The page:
From Lenin comes the statement, which unfortunately cannot be denied entirely: “Revolution in Germany? It’s never going to happen. If those Germans want to storm a station, they’ll still buy a platform ticket!” We Germans are known and appreciated for such virtues as diligence, conscientiousness, and sense of order. Even though we sometimes overdo it, complain about over-regulation and incapacitation and then demand a reduction in bureaucracy, our relationship with creative diversity is somewhat strained. We prefer it neat and orderly. Without having checked it scientifically, I would assume that most of the lawn edges are sold and laid in Germany. Everything has to be in its proper order. Even our striving for agility, which then, of course, falls into the category “You can’t have your cake and eat it!”
Many organizations struggle to deal in a positive way with social media. Internally, a lot of the potential of networking in an enterprise social network is still untapped and externally, the use of social media is in many cases limited to the distribution of press releases via the official channels of the organization. In most cases, employees are significantly more experienced in this field than their employer. Digital natives, in particular, inhabit this virtual public space quite naturally as private persons and get involved on Facebook, Twitter, Instagram, LinkedIn. That is what it is and cannot be avoided or banned. So how should the organization deal with this?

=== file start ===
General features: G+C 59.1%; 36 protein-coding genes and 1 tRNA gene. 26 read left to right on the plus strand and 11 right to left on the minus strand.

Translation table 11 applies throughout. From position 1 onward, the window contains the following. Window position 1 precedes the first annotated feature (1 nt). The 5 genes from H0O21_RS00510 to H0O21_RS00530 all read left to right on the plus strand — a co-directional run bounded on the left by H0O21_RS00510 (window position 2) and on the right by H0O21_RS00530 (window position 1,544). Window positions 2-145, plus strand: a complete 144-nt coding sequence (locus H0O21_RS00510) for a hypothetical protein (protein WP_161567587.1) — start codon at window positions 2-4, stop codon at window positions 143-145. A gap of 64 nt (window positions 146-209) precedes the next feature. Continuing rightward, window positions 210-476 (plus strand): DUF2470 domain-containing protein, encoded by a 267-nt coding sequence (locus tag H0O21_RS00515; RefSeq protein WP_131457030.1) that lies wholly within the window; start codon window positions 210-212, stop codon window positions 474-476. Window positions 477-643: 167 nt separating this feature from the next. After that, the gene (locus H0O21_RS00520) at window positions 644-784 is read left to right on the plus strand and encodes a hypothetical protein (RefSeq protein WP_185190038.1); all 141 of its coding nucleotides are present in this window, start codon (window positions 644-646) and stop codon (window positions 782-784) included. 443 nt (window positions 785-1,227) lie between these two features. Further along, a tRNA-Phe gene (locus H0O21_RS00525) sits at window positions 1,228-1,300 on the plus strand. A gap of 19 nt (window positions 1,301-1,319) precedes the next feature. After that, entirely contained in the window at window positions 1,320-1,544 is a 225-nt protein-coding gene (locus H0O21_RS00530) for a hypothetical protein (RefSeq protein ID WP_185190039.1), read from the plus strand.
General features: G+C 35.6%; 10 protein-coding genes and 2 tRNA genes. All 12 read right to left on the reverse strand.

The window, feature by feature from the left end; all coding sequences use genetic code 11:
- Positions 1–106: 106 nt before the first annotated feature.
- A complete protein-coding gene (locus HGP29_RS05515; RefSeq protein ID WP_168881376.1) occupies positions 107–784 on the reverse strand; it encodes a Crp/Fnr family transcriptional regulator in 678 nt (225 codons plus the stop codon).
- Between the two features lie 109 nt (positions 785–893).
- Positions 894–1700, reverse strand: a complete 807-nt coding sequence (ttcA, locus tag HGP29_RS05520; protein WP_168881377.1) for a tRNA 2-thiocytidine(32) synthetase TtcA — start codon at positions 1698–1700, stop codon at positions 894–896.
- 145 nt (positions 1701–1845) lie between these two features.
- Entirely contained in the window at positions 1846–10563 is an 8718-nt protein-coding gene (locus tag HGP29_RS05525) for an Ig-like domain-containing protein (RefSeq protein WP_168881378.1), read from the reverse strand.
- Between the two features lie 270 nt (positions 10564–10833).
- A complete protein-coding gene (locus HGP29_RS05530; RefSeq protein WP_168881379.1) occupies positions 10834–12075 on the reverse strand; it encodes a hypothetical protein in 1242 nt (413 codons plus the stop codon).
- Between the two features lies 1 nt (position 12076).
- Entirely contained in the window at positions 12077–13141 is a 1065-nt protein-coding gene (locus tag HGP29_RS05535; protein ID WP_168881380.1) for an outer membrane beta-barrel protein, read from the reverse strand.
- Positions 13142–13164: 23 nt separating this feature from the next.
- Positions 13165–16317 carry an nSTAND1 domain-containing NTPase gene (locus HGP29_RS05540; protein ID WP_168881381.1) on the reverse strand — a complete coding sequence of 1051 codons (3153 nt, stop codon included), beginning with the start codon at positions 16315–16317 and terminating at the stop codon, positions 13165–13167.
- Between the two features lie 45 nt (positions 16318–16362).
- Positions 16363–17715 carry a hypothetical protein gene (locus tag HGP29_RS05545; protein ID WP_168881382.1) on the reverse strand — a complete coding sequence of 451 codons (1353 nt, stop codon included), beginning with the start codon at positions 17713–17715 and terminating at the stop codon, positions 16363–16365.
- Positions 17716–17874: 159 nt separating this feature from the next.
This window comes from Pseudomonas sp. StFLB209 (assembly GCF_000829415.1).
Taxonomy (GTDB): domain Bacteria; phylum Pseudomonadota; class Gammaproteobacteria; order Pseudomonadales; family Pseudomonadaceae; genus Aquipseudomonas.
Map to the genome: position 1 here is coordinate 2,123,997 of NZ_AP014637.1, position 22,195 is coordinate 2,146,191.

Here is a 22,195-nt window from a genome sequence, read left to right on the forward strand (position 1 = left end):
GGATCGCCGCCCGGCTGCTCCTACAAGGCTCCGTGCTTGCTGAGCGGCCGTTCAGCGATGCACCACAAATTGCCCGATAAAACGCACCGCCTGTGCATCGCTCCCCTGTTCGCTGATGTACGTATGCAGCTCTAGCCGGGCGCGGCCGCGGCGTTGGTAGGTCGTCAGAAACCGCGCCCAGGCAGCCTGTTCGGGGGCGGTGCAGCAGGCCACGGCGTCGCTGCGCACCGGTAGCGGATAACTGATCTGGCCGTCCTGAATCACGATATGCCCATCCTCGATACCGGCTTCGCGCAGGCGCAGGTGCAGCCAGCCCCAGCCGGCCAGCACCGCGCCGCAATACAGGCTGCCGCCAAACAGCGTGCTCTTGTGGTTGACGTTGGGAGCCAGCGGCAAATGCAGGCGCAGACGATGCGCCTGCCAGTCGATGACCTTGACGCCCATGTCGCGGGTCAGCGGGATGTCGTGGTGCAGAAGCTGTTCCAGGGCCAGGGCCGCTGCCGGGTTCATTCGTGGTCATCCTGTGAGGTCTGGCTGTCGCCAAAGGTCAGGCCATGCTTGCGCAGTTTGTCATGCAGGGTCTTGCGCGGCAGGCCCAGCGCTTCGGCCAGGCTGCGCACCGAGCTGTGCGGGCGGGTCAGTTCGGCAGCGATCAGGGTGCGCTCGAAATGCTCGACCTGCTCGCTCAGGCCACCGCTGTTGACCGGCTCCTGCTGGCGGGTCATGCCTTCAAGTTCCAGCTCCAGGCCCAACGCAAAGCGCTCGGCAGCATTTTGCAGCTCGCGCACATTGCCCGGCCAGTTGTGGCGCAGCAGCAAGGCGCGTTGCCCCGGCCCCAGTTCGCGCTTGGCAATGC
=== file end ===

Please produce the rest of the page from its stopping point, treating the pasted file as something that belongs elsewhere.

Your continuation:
In Japan, there is the art of Kintsugi. In this traditional repair method, broken ceramics are glued with a lacquer dusted or mixed with powdered gold, silver or platinum. Rather than concealing the fractures in the best possible way, they are then highlighted. The blemish is seen as an important part of the history of the object and it is precisely in this unique imperfection that the actual beauty is seen. This artistic repair work clearly shows the principle of Wabi-Sabi, which is aptly described by Buddhist author Taro Gold as “the wisdom and beauty of imperfection”.
Planning replaces coincidence with failure. This bon mot is attributed to Albert Einstein. It’s not the first time I’ve used it in this blog. Already the second article bore this title. The right degree of planning and the purpose of plans has occupied me ever since – especially in the light of the agile transformation. After all, the Agile Manifesto says, “Responding to change over following a plan.” And quite a few conclude from this that there is no longer any need for planning in Scrum and Co. In fact, however, the opposite is true, it is being planned more and more often on different levels. But not for the sake of the plan itself but for the common understanding of the project.
The military is often cited as an example and blueprint for hierarchical organizations. With good reason, because in the course of industrialization, many companies were indeed inspired by the organization of the military. And quite a number of companies are still managed with command and order today. It is often forgotten that the military, especially in complex and ambiguous situations – and these are becoming more and more – has long been relying on the speed and effectiveness of autonomy and self-organization.